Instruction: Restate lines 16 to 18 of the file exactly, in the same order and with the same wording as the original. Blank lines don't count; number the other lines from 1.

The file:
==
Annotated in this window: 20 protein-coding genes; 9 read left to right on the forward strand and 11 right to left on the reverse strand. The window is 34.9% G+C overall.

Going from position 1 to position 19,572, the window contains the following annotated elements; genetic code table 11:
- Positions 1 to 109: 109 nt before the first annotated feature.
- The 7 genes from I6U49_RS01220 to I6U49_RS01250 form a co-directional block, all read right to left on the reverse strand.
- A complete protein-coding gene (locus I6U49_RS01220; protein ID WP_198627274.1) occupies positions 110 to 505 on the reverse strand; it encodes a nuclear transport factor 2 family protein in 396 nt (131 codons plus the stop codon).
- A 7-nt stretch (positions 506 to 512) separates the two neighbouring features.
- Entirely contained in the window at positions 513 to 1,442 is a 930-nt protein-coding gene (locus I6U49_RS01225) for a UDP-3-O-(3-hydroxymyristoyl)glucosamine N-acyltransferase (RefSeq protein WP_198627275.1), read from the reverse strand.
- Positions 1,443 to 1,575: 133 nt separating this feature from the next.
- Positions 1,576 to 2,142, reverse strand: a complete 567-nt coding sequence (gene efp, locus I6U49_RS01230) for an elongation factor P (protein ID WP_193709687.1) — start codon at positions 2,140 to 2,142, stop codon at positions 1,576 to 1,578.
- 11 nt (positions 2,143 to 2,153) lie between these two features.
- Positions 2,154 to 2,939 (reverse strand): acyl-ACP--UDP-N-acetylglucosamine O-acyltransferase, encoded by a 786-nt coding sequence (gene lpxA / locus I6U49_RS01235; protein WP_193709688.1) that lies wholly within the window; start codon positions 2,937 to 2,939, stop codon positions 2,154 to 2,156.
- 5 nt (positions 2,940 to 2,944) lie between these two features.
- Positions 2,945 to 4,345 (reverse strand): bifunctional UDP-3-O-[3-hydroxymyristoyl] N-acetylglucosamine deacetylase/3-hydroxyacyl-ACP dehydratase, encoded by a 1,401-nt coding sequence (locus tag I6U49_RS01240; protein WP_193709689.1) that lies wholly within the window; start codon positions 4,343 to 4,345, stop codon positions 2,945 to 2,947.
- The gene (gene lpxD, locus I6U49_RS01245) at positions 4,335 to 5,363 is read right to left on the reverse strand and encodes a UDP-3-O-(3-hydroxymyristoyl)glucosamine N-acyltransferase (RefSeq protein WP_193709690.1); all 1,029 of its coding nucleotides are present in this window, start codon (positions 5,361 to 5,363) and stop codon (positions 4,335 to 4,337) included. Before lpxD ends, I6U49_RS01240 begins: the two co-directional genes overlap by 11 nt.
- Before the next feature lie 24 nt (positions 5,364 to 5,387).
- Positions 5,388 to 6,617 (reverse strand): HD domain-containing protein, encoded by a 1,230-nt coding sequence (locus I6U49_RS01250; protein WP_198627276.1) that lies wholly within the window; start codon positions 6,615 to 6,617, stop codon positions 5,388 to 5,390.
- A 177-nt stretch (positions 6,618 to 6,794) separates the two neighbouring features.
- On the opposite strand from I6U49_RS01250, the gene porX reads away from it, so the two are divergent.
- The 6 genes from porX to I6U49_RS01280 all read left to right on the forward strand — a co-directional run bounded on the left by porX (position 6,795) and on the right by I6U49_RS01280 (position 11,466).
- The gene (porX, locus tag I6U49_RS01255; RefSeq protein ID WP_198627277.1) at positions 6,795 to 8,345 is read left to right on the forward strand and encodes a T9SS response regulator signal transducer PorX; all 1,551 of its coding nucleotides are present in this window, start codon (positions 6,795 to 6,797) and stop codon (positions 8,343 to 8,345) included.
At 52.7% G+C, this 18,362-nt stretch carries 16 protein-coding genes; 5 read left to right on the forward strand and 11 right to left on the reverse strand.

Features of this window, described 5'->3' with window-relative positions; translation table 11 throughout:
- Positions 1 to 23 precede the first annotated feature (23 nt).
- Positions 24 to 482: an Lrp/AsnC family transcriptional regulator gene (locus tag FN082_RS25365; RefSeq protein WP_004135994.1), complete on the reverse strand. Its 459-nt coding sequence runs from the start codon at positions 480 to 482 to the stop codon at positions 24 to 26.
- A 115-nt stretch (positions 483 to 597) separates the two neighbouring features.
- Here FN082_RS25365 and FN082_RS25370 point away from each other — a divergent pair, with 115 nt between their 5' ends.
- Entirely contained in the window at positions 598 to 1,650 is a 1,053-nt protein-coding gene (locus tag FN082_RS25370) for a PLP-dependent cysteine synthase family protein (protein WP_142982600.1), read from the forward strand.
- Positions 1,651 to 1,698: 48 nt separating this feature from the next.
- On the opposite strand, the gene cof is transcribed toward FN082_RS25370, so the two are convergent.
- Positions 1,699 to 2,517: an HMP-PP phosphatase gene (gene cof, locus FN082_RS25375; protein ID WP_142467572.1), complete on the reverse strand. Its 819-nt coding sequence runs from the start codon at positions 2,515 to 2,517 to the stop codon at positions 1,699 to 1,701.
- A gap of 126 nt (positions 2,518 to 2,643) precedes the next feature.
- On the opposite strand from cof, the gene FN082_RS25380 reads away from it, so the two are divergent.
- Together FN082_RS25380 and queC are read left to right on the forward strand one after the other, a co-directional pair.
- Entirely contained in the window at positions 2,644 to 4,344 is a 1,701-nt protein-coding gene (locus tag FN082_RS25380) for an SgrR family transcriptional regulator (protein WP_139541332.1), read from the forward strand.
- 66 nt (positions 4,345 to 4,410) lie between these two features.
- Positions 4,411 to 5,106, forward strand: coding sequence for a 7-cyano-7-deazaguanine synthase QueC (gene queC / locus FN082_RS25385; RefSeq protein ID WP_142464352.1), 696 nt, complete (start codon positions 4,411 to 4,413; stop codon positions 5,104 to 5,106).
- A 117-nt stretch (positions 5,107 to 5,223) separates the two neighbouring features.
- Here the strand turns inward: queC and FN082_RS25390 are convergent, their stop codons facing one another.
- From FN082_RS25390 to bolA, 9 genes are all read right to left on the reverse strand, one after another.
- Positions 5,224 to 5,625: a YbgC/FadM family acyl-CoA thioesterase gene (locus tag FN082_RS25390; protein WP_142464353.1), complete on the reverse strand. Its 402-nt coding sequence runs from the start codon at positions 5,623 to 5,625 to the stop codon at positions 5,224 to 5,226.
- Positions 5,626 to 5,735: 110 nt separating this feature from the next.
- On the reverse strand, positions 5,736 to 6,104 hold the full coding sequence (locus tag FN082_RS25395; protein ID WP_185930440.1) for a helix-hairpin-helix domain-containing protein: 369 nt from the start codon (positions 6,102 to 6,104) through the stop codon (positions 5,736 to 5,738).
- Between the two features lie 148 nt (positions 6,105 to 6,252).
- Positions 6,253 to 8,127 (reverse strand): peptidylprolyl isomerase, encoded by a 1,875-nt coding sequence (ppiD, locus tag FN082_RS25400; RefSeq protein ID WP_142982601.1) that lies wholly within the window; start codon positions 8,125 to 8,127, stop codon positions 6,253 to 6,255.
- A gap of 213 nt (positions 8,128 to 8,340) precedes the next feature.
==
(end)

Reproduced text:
- Positions 5,388 to 6,617 (reverse strand): HD domain-containing protein, encoded by a 1,230-nt coding sequence (locus I6U49_RS01250; protein WP_198627276.1) that lies wholly within the window; start codon positions 6,615 to 6,617, stop codon positions 5,388 to 5,390.
- A 177-nt stretch (positions 6,618 to 6,794) separates the two neighbouring features.
- On the opposite strand from I6U49_RS01250, the gene porX reads away from it, so the two are divergent.